Authorities found at least three of the Turpin children - aged 2 to 29 - shackled to their beds and furniture with chains and padlocks in a dark, foul-smelling room inside the family home.
The victims, including six children and seven adults, were 'malnourished and very dirty'. It is not clear how long some of them were chained, padlocked and shackled before they were discovered.
'We do need to acknowledge the courage of that young girl who escaped,' Riverside County sheriff's Capt. Greg Fellows said on Tuesday.
Police confirmed that all 13 victims are the biological children of David and Louise Turpin. They were both arrested and charged with nine counts of torture and 10 of child endangerment. They are being held on $9million bail pending a court appearance.
According to The Mirror, the 17-year-old who finally broke free thought her parents would kill her if they caught her trying to escape.
'In her mind, she was risking her life,' a source told the paper, describing the teen as 'so intelligent' despite alleged limited access to the outside world during her childhood.
David and Louise Turpin, seen renewing their vows at an Elvis Chapel in Las Vegas in 2015, have been arrested after 13 of their children were found shackled to beds inside their home in Perris, California on Sunday
Police found the siblings inside their family home (above) after the 17-year-old girl managed to escape through a window and call 911 with a cell phone she had found in the house
Police said the 17-year-old girl bravely managed to escape through a window of the home and notify authorities. She told police she was scared her parents would kill her if they caught her escaping, according to the Mirror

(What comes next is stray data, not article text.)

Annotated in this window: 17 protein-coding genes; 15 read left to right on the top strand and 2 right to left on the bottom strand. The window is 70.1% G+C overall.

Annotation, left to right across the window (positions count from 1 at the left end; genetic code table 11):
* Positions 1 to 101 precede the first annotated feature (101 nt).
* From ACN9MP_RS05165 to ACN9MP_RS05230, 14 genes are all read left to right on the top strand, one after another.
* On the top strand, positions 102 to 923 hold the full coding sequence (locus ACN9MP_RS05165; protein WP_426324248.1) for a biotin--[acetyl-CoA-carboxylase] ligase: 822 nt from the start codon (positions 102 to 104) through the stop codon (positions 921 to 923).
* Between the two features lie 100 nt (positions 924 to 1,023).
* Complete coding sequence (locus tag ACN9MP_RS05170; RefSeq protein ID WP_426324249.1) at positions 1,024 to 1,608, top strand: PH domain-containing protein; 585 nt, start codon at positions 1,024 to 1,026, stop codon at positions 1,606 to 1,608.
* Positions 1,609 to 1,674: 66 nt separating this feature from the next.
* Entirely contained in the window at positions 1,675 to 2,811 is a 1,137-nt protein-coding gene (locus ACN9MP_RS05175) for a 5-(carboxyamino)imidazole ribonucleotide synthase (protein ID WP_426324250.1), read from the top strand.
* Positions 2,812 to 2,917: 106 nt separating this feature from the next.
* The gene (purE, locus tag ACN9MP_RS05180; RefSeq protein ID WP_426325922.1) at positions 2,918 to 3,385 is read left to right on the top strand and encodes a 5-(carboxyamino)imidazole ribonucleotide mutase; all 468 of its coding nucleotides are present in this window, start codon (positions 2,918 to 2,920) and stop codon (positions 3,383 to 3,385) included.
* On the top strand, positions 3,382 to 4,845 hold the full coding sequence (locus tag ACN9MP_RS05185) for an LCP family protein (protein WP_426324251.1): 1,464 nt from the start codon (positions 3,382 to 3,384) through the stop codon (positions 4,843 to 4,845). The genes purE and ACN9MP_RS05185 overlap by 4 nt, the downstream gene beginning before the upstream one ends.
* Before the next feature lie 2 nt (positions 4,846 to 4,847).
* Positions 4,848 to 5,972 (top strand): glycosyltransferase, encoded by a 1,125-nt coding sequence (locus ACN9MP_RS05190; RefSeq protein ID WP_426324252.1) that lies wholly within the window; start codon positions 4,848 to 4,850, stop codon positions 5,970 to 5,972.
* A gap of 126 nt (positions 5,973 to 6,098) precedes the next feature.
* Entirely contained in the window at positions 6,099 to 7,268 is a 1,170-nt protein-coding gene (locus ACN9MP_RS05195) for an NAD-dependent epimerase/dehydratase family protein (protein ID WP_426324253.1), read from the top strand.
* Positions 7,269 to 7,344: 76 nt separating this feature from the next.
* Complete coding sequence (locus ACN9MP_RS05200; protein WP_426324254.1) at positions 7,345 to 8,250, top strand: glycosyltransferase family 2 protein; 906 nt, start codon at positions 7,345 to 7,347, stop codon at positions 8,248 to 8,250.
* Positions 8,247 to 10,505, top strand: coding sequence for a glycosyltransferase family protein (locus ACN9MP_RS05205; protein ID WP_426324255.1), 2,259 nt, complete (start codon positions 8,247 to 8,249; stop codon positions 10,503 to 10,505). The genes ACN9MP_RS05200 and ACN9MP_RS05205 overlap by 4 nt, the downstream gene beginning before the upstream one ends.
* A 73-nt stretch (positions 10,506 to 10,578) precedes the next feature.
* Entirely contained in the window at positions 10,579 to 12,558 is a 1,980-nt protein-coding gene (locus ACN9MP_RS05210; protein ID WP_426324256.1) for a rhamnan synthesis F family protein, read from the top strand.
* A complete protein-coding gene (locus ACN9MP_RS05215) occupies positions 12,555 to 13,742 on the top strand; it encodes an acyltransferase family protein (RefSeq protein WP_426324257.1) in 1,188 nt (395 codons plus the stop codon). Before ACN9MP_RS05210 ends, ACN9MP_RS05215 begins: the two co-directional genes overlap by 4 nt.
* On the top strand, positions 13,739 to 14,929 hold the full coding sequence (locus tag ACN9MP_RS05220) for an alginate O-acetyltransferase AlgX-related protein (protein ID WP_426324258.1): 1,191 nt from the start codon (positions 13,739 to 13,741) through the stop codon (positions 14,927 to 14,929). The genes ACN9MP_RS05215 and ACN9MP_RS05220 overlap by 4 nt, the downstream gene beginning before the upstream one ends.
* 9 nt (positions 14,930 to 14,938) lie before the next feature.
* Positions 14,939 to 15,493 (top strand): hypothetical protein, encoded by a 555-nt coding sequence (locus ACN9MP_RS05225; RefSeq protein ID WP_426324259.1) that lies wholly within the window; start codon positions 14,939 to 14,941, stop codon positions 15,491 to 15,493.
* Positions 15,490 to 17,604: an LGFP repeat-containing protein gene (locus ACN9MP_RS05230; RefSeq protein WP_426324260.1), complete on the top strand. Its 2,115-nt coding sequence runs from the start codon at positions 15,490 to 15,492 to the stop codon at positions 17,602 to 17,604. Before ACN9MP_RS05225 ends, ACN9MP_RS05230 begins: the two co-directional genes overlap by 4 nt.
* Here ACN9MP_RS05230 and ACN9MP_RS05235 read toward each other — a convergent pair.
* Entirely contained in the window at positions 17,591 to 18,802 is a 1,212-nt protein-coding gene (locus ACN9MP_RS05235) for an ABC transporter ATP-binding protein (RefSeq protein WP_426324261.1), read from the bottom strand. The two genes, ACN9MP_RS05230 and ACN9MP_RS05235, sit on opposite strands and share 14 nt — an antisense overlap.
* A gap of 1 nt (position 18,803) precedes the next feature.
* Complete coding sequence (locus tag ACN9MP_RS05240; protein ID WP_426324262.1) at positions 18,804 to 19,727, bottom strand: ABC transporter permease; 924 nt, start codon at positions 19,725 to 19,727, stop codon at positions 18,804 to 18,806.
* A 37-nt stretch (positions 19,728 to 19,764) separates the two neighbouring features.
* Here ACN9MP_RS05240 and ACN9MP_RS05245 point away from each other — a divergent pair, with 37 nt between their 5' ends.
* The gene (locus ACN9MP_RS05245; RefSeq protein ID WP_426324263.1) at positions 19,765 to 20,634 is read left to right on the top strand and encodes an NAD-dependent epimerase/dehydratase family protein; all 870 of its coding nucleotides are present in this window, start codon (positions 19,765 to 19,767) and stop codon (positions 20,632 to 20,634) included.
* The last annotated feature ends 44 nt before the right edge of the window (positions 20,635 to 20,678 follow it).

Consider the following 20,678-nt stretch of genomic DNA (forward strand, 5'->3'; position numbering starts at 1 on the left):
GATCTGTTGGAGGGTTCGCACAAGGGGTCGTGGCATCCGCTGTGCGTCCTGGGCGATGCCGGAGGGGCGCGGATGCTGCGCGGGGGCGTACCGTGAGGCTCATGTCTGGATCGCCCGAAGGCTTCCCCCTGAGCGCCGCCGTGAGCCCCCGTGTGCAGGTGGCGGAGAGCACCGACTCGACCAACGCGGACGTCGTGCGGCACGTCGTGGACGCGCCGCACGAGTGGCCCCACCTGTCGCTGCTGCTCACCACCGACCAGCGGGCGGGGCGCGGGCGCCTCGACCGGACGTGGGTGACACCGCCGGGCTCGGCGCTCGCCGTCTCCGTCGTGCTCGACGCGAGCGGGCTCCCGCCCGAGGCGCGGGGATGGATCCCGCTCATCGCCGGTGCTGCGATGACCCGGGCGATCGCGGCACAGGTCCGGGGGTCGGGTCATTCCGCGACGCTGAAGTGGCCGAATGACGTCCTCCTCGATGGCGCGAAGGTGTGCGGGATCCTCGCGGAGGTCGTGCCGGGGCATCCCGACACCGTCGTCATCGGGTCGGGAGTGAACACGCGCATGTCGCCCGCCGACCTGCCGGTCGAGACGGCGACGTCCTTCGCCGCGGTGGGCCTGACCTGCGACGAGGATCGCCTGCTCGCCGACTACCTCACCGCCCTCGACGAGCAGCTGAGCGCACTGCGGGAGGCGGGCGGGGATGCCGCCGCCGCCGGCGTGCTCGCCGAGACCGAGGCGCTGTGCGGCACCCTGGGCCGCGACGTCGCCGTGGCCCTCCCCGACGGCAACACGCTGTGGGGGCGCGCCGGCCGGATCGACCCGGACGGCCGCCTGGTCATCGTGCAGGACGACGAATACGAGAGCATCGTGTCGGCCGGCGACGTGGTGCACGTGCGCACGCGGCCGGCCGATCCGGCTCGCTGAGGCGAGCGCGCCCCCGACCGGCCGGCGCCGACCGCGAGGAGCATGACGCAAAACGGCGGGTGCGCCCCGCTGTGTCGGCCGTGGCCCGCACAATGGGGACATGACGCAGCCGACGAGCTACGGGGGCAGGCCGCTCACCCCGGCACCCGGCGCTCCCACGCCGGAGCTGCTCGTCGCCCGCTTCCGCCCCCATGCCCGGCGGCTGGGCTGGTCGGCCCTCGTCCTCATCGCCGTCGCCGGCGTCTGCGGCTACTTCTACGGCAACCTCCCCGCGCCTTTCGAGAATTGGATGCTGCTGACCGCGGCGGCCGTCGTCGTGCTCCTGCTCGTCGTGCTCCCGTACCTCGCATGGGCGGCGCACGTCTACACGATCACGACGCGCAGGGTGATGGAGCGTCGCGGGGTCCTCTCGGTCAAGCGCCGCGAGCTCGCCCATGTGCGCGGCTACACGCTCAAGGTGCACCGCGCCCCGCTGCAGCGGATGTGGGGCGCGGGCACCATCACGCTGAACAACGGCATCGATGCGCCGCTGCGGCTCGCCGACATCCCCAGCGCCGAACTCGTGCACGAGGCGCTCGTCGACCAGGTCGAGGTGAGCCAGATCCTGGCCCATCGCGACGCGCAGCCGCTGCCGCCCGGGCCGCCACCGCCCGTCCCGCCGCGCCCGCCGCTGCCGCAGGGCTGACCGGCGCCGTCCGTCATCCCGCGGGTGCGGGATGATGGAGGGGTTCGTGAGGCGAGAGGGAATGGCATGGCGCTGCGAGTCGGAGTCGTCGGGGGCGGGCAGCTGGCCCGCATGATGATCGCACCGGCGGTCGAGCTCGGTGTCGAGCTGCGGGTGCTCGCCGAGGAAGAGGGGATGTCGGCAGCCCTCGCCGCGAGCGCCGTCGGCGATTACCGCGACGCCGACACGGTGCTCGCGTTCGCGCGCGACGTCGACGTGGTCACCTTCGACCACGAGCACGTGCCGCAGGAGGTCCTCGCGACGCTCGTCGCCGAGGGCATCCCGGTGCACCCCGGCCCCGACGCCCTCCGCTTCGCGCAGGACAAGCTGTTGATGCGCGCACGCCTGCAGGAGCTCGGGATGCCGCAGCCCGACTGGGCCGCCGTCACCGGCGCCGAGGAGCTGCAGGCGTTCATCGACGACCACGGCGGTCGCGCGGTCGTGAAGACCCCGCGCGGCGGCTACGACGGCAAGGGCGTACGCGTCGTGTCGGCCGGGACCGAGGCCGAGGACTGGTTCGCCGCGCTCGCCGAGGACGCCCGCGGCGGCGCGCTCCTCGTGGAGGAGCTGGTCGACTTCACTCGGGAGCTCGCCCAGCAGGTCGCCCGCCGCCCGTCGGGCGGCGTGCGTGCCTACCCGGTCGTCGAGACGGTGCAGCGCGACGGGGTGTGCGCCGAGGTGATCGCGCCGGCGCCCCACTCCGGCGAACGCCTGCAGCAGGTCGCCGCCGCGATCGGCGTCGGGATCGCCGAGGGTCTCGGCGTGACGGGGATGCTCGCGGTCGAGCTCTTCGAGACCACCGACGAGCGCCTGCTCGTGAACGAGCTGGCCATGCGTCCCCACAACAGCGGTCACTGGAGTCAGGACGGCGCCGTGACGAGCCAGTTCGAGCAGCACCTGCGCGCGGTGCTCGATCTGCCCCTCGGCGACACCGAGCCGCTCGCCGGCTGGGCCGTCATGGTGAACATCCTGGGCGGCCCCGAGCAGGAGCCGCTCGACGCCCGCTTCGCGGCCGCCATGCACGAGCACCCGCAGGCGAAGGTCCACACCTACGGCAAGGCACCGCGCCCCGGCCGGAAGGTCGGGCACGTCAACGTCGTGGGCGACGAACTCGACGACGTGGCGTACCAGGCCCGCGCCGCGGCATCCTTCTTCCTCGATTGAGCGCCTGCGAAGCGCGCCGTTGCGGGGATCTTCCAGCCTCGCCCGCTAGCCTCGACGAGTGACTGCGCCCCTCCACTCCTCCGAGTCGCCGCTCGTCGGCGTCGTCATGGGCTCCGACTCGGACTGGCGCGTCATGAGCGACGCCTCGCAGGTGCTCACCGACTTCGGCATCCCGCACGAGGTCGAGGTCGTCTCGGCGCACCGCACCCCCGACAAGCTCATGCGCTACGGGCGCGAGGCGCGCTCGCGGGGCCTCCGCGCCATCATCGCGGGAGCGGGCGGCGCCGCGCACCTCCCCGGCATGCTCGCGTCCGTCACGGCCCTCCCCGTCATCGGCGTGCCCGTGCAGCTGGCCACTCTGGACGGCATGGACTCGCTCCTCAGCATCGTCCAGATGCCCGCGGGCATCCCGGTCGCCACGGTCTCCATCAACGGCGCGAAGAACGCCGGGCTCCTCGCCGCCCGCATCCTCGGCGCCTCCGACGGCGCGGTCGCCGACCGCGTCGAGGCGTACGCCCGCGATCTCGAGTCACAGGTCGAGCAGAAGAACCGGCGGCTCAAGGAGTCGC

Through a shabby screen erected in front of the French windows, heaps of clutter, including what appear to be books, could be seen inside the home
The malnourished siblings, who were taken to hospital still dressed in their pajamas, continue to undergo treatment. Child's services will now seek a court order to have oversight over the 13 children, including those over the age of 18.
Police confirmed that both David and Louise Turpin were religious but were unable to say if that played a role in holding their children captive.
While still early in the investigation, police said there were no signs that any of the siblings were sexually abused or that the parents were suffering from mental illness.
The sheriff's captain said the conditions were horrific and amounted to torture. It wasn't yet clear how long they had been held in such conditions in the filthy home but it appeared to have been a 'prolonged' period.
'If you can imagine being a 10-year-old and being chained to a bed ... I would call that torture,' he said.
He added that Louise seemed 'perplexed' about why police came to their home, but it was unclear how the children's father reacted.
Deputies had never been called to the home and neither had social service workers.
Corona Regional Medical Center CEO Mark Uffer said his facility is treating seven of the adult children.
'It's hard to think of